Taiwanese Pop Star Merges His Love For Music And Art In New Music Video
Jay Chou’s new music video “Greatest Works Of Art” was a personal passion project for the Taiwanese pop star. One of the best-selling artists in China in the 21st century, Chou began his career in the early 2000s. Following the successes of his second album Fantasy (范特西) in 2004, Chou began collecting European antiques, and pianos, ultimately settling upon artwork.
Since his childhood, Chou’s mother, an art teacher, instilled a fascination of art in the future pop star. Following his first purchase of a painting by neo-expressionist artist Jean-Michel Basquiat, Chou would continue to invest millions of dollars into his hobby.
Chou both served as producer and starred in the viral music video which stood as an homage to his love for art. Amassing nearly 12 million views on Youtube in its first week, the song has gone viral throughout Taiwan and greater China on Asian platforms. The single for Chou, now 43, is part of a long-awaited 15th album for the artist which is set to drop on July 15th.
The music video is bursting with references to art. The video begins with Chou entering the La Samaritaine, a historic Parisian shopping mall. After playing on the piano, Chou is then transported back to Paris in the early 20th century. The singer then interacts with a number of famous artists including Claude Monet, Salvador Dali, and Rene Magritte, all the while performing magic for them (besides being a singer and producer, the Taiwanese star is famous for being a magician). The music video also contains cameos of contemporary Chinese artists as well as musicians.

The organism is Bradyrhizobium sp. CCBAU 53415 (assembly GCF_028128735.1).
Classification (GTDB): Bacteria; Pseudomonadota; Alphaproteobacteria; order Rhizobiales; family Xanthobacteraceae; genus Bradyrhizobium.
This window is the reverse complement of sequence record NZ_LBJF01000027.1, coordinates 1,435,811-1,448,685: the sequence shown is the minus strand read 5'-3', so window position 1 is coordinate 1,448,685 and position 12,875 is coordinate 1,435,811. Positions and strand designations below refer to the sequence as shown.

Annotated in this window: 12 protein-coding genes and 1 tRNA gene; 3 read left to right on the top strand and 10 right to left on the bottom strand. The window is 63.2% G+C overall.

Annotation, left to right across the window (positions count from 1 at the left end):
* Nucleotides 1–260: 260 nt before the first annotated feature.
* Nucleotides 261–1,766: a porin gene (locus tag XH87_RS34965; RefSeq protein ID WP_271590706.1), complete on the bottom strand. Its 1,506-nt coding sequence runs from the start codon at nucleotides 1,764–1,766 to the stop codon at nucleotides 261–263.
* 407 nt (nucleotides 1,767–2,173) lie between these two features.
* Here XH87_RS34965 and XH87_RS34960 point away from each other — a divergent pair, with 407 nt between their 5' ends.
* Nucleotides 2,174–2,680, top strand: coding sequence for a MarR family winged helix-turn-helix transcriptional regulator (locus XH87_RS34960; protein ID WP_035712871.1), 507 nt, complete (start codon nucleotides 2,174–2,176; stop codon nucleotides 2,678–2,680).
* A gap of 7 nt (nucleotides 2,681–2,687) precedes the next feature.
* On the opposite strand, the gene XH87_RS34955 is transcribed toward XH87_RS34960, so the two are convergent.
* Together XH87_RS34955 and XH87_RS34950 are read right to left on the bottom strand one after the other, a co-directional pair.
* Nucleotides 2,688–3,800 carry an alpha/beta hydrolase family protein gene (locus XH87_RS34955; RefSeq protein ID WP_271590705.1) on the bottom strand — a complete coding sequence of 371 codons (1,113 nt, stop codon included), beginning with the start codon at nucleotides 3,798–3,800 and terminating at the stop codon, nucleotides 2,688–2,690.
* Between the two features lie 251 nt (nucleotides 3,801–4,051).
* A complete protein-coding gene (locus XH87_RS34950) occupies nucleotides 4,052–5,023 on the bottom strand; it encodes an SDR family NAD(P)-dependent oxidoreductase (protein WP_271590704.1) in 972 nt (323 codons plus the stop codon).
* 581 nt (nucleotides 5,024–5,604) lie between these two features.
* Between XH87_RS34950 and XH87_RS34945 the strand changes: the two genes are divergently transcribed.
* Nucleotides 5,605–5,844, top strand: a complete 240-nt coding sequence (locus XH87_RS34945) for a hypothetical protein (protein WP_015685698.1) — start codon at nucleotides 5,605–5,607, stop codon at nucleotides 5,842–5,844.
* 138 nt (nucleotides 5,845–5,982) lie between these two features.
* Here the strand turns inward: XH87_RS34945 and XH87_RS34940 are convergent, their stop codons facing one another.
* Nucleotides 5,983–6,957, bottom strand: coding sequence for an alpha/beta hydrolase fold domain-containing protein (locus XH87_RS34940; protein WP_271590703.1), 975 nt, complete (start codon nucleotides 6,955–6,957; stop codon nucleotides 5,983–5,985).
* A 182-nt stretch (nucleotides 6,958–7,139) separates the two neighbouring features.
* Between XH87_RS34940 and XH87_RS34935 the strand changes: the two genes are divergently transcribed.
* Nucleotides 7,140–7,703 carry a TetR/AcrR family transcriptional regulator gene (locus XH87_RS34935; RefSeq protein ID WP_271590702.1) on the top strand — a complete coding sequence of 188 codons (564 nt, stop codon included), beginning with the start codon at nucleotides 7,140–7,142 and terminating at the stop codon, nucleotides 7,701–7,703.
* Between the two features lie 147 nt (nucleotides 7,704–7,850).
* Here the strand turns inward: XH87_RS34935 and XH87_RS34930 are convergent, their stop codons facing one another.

The tune itself is a mixture of classical and more modern styles of music. Lyrically, the song contains references to other past artists and musicians, tying together the idea of art bridging time. Chou, who is seen throughout the video performing magic, inspires each artist to create their respective masterpieces. Considered the king of Chinese pop, Chou clearly views himself as an artist: viewing artwork and music as synonymous.
While the music video is not historically accurate, the final line of the song grounds the singer’s true message: “All the frantic bustling of the world comes from loneliness.” Like these men who came before him, Chou relates to their experience, both as artists and as individuals.